Nick Foles wasn’t flashy but he did enough to lead the Eagles to a playoff win over the Falcons Saturday. (Abbie Parr/Getty Images)

The Philadelphia Eagles were underdogs in their home game against the Atlanta Falcons in the NFC divisional round. It was Carson Wentz’s torn ACL that pressed Nick Foles, who was the Eagles’ starter in 2013 and 2014, back into service.

Saturday night, Foles looked like he hadn’t missed a beat in the Eagles’ 15-10 win. He was measured in the pocket and accurate downfield. The Eagles’ offense clicked when it counted, and Philadelphia will play the winner of Sunday’s Saints-Vikings next week for a chance to go to Super Bowl LII.

The numbers tell the tale of Foles’ outing: 246 yards on 23-of-30 passing and a 100.1 passer rating. Not too shabby for a guy tagged as the reason Philadelphia’s postseason aspirations were less than sunny.

“We believed that we could move the ball and do all of those things,” Foles told NBC on the sideline after the game. “We saw it.”

Now you can see it, too. Here are three charts that provide some perspective on Foles’ outing and offer some keys of what to look for next Sunday in the NFC championship game.


Foles’s passing yardage is the first stat that jumps off the page. His 246 yards are a season high, and he hasn’t done better than that since Week 1 of the 2015 season, when he threw for 297 yards against Seattle as a member of the St. Louis Rams.

Yup, you read that right.

Nick Foles hasn’t thrown for as many yards as he did on Saturday since the Rams have moved back to Los Angeles.


It’s really hard to consistently be as accurate as Nick Foles was Saturday. His 76.7 percent passing vaulted him to second place all-time in career playoff accuracy.

But that’s because he’s up against guys with similarly small bodies of postseason work. This was Foles’ second playoff appearance. As for other players near the top of that ranking, Matt Moore, Teddy Bridgewater each have one. Erik Kramer has four.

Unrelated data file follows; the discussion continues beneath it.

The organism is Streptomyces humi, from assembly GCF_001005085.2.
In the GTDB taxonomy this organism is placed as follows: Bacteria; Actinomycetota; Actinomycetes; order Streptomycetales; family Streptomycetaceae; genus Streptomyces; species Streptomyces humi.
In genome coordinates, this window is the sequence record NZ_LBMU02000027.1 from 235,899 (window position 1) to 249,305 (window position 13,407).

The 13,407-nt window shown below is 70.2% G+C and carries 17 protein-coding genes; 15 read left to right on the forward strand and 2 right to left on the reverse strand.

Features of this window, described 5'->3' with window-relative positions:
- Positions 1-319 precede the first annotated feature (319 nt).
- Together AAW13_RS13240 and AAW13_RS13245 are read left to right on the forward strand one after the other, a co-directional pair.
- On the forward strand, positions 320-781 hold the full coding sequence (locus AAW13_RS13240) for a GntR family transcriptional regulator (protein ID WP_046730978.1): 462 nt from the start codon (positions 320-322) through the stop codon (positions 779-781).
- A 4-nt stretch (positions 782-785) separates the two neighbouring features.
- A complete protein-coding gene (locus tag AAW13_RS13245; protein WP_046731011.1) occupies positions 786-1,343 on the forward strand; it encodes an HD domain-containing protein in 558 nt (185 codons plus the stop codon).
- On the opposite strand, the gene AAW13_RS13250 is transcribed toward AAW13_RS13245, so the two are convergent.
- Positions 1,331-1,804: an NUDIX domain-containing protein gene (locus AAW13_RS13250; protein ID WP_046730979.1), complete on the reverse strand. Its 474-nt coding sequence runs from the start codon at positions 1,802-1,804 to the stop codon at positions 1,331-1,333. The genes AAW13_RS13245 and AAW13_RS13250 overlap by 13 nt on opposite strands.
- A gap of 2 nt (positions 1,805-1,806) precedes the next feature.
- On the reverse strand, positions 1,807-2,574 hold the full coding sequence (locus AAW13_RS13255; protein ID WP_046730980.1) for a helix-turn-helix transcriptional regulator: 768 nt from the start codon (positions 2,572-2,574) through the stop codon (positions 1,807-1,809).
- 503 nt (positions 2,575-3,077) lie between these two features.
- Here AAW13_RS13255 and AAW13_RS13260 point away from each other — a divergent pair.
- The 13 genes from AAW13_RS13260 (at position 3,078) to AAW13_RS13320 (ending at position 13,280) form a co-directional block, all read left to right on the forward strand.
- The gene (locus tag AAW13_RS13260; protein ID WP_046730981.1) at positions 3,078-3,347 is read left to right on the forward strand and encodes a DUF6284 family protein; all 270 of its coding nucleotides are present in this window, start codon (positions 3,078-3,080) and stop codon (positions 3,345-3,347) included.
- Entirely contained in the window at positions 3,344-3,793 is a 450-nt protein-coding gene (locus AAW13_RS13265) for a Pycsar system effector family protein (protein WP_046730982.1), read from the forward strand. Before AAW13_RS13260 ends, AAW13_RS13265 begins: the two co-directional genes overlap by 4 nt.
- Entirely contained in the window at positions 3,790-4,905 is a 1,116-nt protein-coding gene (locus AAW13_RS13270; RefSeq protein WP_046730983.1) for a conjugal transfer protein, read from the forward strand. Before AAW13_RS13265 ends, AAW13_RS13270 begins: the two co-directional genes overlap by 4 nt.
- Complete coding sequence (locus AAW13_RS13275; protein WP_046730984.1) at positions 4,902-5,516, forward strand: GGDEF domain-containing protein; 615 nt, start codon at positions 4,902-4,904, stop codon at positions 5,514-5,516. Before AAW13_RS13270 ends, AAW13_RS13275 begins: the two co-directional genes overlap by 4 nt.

By comparison, the NFL’s regular season average for completion percentage is 62 percent.

Quarterbacks such as Drew Brees, Aaron Rodgers, Peyton Manning and Tom Brady are all further down on the list because they’ve played so many more postseason games.

Still, it’s hard to mess with the notion that Foles plays well on big stages, or at least, that he’s pretty precise throwing the football. He’s yet to turn the ball over in the postseason.


It’s easy to be that accurate with a bunch of short passes that let receivers rack up yards after the catch. But Foles really did throw the ball down the field. He averaged 7.7 yards per passing attempt. That’s just about four-tenths of a yard (14 inches) less than Drew Brees, who leads the NFL in that category.

It would also rank just behind Matt Ryan and just ahead of Kirk Cousins’ season average.

All together, this paints a pretty thorough picture of Foles’ outing Saturday. He found a groove, and nine different receivers. He threw the ball accurately and he threw it down the field. That’s the kind of output the Eagles were looking for in their attempt to replace Carson Wentz.

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